Hydrogen-Deuterium Exchange Effects on β-Endorphin Release from AtT20 Murine Pituitary Tumor Cells

Masayuki Ikeda, Shigeru Suzuki, Masahiro Kishio, Moritoshi Hirono, Takashi Sugiyama, Junko Matsuura, Teppei Suzuki, Takayuki Sota, Charles N. Allen, Shiro Konishi, Tohru Yoshioka

Research output: Contribution to journalArticlepeer-review

9 Scopus citations


Abundant evidences demonstrate that deuterium oxide (D2O) modulates various secretory activities, but specific mechanisms remain unclear. Using AtT20 cells, we examined effects of D2O on physiological processes underlying β-endorphin release. Immunofluorescent confocal microscopy demonstrated that 90% D2O buffer increased the amount of actin filament in cell somas and decreased it in cell processes, whereas β-tubulin was not affected. Ca2+ imaging demonstrated that high-K+-induced Ca2+ influx was not affected during D 2O treatment, but was completely inhibited upon D2O washout. The H2O/D2O replacement in internal solutions of patch electrodes reduced Ca2+ currents evoked by depolarizing voltage steps, whereas additional extracellular H2O/D2O replacement recovered the currents, suggesting that D2O gradient across plasma membrane is critical for Ca2+ channel kinetics. Radioimmunoassay of high-K+-induced β-endorphin release demonstrated an increase during D2O treatment and a decrease upon D2O washout. These results demonstrate that the H 2O-to-D2O-induced increase in β-endorphin release corresponded with the redistribution of actin, and the D2O-to-H 2O-induced decrease in β-endorphin release corresponded with the inhibition of voltage-sensitive Ca2+ channels. The computer modeling suggests that the differences in the zero-point vibrational energy between protonated and deuterated amino acids produce an asymmetric distribution of these amino acids upon D2O washout and this causes the dysfunction of Ca2+ channels.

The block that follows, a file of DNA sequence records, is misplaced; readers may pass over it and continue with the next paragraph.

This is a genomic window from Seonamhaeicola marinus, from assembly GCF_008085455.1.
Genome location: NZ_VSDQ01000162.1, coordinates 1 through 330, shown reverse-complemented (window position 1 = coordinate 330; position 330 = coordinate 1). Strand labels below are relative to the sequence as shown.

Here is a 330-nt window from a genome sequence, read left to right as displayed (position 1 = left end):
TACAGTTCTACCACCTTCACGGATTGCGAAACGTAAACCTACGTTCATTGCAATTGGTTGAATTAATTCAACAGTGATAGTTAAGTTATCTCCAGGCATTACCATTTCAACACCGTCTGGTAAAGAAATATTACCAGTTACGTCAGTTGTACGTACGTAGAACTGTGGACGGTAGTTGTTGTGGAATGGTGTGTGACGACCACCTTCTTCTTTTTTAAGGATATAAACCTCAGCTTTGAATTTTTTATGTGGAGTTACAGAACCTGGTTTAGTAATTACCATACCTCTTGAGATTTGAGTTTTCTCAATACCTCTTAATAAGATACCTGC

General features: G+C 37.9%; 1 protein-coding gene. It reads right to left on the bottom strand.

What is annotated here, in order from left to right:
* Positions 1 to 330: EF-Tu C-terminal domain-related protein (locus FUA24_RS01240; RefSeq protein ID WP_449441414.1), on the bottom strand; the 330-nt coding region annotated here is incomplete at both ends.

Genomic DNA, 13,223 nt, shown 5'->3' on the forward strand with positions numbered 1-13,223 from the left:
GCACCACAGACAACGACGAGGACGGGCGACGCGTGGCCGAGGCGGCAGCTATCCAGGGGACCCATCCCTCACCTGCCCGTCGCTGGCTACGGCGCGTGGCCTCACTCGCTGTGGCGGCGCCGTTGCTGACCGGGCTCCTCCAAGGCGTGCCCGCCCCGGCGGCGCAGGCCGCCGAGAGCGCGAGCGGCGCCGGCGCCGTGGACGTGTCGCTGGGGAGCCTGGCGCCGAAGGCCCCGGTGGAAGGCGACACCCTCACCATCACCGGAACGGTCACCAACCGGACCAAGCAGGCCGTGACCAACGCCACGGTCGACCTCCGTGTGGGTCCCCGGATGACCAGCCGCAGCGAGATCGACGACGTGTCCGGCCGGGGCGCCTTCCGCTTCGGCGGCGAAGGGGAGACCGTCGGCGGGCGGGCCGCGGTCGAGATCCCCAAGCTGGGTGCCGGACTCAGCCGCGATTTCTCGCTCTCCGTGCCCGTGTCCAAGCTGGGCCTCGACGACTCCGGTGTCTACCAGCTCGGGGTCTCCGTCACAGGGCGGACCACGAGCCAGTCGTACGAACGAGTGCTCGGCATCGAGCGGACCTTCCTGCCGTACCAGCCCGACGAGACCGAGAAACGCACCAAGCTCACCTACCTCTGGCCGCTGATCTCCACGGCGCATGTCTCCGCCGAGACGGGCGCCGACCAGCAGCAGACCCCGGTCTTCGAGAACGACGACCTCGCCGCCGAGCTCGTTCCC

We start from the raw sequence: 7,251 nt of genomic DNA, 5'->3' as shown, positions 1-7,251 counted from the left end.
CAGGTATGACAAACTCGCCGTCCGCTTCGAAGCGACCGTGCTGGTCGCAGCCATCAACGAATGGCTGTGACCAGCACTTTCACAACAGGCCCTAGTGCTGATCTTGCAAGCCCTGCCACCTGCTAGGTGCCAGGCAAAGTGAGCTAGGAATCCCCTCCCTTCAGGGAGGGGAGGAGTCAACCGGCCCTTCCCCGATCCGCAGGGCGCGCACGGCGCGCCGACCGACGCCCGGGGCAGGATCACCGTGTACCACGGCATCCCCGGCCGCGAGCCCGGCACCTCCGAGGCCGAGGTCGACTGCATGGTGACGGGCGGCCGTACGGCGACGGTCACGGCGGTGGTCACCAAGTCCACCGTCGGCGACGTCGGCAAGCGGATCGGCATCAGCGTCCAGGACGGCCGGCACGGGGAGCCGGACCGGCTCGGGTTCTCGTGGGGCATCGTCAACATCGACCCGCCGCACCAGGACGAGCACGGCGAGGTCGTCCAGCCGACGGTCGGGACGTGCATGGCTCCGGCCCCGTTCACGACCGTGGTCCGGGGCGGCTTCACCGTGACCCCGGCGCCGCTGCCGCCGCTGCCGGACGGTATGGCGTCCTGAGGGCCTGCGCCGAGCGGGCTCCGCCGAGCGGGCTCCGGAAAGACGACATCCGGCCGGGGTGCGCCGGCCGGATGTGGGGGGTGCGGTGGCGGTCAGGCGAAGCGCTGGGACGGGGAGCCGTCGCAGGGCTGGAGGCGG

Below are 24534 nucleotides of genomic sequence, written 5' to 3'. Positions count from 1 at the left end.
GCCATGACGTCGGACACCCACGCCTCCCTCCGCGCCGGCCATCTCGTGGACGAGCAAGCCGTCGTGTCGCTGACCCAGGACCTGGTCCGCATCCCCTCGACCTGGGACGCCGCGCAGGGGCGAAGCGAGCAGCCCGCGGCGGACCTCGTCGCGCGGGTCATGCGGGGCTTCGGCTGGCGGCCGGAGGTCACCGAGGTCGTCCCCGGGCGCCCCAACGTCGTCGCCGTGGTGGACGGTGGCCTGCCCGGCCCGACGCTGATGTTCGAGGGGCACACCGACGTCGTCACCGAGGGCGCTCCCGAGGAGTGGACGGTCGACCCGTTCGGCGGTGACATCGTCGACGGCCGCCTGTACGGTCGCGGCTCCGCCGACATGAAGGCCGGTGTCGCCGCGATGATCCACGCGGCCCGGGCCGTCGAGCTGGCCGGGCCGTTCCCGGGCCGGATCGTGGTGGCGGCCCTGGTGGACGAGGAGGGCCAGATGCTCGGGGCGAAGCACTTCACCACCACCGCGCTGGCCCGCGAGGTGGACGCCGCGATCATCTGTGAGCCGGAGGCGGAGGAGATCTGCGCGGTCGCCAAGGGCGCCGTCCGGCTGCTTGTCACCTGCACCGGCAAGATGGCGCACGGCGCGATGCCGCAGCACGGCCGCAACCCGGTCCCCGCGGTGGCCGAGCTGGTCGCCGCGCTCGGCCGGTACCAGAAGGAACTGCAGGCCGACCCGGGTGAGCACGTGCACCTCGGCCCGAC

Original languageEnglish (US)
Pages (from-to)565-575
Number of pages11
JournalBiophysical Journal
Issue number1 I
StatePublished - Jan 2004

ASJC Scopus subject areas

  • Biophysics


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